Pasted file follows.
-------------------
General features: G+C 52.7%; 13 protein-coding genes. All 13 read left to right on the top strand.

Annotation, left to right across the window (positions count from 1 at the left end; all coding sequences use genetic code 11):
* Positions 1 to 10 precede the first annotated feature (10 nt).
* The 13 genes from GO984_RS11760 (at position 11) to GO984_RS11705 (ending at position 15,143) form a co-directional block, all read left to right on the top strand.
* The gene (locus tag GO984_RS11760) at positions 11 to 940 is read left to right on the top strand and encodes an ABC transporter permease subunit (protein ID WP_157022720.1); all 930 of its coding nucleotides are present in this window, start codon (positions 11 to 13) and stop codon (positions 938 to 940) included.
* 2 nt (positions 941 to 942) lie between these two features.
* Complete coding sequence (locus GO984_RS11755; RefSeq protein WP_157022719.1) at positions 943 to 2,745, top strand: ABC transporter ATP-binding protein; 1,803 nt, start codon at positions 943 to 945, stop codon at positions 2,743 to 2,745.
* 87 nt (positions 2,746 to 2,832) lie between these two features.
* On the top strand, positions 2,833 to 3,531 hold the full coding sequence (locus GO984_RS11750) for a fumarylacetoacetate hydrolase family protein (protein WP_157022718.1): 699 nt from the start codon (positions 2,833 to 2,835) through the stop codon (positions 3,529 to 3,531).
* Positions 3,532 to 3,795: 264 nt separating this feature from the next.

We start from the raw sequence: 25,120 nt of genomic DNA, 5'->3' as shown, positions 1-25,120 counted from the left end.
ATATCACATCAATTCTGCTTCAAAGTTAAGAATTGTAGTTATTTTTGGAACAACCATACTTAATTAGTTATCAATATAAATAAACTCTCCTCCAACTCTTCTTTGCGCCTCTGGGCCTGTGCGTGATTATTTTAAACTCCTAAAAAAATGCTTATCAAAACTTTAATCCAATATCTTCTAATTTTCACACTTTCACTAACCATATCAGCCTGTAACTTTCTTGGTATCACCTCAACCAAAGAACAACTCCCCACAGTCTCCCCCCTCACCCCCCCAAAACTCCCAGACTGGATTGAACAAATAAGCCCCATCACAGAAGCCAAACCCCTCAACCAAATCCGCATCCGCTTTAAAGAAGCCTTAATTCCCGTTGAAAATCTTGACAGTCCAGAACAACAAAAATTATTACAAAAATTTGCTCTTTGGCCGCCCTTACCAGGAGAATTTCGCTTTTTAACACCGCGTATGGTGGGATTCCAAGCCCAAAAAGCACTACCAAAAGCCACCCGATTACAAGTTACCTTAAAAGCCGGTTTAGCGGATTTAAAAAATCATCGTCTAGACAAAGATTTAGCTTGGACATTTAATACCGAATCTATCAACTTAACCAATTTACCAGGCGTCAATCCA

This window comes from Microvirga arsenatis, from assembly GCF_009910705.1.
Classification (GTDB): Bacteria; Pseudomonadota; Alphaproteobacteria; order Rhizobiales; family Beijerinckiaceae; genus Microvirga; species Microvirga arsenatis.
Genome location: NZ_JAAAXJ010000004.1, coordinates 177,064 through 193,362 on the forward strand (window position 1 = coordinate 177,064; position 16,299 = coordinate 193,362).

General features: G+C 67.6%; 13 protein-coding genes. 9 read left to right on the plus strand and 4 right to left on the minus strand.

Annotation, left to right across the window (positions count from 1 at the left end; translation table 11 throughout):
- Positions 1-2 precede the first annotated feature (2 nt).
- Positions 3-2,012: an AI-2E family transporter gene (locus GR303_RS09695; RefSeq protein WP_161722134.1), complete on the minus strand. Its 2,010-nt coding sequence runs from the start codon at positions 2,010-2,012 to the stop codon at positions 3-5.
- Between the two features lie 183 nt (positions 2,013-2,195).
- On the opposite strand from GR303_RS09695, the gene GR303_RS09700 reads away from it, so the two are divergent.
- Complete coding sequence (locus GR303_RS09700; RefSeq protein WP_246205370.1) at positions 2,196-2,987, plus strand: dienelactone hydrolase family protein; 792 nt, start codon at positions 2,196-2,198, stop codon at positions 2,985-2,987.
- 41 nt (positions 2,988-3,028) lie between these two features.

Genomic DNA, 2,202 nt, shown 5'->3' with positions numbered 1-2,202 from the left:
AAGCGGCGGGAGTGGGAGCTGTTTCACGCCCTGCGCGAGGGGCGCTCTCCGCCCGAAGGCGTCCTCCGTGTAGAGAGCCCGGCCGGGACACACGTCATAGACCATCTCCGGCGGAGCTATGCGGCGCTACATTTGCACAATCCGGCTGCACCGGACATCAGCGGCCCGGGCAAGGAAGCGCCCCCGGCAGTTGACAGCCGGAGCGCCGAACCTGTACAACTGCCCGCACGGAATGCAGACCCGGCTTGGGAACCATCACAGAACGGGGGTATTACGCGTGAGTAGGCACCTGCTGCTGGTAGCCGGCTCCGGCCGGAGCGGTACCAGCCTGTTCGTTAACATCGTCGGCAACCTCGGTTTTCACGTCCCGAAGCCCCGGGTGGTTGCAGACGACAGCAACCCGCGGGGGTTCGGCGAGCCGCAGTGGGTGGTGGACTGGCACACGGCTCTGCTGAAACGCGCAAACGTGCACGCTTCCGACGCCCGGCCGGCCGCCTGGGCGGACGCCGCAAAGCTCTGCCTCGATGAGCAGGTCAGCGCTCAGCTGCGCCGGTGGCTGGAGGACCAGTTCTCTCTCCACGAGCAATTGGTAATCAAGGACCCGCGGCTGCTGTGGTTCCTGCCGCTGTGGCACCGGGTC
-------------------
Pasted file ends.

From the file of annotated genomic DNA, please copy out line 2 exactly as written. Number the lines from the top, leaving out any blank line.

Annotation, left to right across the window (positions count from 1 at the left end; all coding sequences use genetic code 11):